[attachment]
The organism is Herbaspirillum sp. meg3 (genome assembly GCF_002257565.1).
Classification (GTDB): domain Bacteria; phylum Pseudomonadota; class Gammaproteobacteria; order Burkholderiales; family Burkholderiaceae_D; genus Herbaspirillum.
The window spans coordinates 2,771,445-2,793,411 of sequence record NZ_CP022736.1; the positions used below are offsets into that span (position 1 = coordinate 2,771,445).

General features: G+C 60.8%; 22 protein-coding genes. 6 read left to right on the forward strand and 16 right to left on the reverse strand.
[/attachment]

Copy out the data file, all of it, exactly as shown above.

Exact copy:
The organism is Herbaspirillum sp. meg3 (genome assembly GCF_002257565.1).
Classification (GTDB): domain Bacteria; phylum Pseudomonadota; class Gammaproteobacteria; order Burkholderiales; family Burkholderiaceae_D; genus Herbaspirillum.
The window spans coordinates 2,771,445-2,793,411 of sequence record NZ_CP022736.1; the positions used below are offsets into that span (position 1 = coordinate 2,771,445).

General features: G+C 60.8%; 22 protein-coding genes. 6 read left to right on the forward strand and 16 right to left on the reverse strand.